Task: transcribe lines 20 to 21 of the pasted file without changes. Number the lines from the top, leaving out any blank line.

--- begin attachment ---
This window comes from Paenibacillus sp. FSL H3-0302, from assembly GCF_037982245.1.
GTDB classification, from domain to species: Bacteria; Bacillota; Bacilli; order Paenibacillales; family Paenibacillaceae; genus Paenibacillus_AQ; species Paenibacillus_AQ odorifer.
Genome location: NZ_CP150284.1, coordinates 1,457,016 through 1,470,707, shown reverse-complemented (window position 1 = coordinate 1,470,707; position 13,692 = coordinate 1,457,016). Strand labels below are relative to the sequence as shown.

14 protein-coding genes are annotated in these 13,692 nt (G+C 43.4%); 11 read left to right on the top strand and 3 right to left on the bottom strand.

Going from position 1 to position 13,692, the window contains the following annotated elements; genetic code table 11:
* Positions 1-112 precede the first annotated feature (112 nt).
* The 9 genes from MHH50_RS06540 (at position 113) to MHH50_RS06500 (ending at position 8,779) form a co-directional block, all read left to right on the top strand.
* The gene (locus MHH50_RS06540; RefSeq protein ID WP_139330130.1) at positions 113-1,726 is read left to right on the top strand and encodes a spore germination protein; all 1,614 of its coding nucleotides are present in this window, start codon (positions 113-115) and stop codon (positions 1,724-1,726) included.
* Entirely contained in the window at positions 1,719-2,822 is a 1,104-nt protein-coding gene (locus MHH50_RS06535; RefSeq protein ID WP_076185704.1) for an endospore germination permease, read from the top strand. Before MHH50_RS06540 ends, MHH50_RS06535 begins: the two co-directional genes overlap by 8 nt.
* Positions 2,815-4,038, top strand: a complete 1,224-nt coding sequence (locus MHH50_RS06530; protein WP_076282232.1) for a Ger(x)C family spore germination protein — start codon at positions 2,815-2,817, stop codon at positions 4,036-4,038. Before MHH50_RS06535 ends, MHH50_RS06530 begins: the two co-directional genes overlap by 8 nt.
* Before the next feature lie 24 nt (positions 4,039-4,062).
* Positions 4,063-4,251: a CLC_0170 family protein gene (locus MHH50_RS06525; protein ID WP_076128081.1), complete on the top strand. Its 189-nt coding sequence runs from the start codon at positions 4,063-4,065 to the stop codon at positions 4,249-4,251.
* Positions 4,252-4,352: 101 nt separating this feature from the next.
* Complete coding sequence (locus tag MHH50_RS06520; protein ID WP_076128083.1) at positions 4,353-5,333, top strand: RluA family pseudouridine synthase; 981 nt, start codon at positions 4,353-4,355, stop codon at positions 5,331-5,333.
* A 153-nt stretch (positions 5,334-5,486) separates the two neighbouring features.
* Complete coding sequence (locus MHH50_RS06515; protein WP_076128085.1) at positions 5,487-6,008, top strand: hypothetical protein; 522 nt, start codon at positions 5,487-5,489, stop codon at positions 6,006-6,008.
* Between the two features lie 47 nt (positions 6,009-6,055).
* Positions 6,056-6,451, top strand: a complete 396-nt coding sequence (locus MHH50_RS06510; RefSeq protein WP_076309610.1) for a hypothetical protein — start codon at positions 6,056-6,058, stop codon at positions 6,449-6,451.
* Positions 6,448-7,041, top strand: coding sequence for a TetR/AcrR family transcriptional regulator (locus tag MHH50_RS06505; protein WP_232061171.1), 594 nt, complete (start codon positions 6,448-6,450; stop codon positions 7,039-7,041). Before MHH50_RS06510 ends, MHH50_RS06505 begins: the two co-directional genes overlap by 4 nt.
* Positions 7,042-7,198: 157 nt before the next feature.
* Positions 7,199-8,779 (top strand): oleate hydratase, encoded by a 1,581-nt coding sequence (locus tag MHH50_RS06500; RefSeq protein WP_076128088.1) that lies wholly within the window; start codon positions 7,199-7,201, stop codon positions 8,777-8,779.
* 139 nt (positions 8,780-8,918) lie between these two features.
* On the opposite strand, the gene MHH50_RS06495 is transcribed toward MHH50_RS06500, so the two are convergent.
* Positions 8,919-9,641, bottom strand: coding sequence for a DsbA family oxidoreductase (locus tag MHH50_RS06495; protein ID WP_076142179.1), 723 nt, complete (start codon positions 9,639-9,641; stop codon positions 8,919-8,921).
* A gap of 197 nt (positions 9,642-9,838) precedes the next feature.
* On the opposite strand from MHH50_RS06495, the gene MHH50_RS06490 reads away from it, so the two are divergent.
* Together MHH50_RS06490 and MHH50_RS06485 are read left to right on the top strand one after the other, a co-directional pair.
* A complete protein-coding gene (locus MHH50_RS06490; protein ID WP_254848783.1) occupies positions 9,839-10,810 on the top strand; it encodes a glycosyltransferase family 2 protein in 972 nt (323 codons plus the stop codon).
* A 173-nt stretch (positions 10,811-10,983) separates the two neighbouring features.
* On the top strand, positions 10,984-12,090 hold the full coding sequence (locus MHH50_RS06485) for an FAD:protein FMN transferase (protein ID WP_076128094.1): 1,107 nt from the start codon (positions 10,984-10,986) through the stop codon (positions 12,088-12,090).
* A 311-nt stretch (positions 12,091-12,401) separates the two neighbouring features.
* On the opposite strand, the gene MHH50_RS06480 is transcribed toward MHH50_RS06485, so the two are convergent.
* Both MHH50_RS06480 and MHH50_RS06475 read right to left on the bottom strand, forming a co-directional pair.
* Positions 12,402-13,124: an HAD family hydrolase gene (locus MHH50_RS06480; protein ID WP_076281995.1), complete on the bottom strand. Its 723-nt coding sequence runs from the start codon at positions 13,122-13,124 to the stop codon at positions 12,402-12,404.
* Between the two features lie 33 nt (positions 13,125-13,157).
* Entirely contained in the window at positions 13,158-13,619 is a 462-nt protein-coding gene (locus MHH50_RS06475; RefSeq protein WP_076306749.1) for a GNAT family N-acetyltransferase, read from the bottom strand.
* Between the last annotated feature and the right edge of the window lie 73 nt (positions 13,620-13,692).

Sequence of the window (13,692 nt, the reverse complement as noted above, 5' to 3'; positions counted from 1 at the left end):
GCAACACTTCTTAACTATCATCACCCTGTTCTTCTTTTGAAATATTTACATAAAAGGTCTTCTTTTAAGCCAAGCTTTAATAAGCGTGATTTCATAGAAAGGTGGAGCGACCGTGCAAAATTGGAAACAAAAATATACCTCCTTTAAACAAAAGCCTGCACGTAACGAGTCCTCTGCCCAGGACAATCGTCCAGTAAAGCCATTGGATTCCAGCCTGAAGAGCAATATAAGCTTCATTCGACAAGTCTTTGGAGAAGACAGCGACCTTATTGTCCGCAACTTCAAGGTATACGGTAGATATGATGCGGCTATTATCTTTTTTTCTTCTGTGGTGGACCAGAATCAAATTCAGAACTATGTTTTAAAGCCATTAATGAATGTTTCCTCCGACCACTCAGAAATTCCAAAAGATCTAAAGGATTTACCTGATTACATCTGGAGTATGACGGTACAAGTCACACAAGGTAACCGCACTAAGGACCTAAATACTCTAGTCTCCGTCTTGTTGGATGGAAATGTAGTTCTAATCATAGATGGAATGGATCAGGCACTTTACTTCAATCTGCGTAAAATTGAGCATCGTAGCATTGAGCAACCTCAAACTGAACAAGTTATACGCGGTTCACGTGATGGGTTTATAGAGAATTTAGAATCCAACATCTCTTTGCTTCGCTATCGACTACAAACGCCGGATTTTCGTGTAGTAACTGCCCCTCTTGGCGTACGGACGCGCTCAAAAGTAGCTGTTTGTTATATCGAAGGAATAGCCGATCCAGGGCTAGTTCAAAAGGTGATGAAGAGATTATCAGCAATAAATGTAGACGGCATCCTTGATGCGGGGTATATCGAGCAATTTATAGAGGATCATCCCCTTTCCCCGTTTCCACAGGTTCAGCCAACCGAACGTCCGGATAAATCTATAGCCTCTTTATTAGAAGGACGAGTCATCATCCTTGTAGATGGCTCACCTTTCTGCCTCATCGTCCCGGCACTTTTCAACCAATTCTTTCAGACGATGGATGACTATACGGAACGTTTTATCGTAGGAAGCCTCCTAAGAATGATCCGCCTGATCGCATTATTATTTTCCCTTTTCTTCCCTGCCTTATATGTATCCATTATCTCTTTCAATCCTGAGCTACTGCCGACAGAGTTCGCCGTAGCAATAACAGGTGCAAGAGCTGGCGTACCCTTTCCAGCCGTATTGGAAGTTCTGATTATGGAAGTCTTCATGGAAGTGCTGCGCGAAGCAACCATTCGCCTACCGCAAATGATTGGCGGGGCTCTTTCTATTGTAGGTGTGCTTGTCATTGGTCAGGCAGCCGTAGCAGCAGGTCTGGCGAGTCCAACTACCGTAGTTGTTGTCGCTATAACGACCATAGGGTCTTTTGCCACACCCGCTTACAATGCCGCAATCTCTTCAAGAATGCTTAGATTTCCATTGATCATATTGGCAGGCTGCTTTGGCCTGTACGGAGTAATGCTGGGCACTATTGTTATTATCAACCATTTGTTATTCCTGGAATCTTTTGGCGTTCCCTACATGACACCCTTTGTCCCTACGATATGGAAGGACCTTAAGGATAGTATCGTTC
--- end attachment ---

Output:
* Positions 7,042-7,198: 157 nt before the next feature.
* Positions 7,199-8,779 (top strand): oleate hydratase, encoded by a 1,581-nt coding sequence (locus tag MHH50_RS06500; RefSeq protein WP_076128088.1) that lies wholly within the window; start codon positions 7,199-7,201, stop codon positions 8,777-8,779.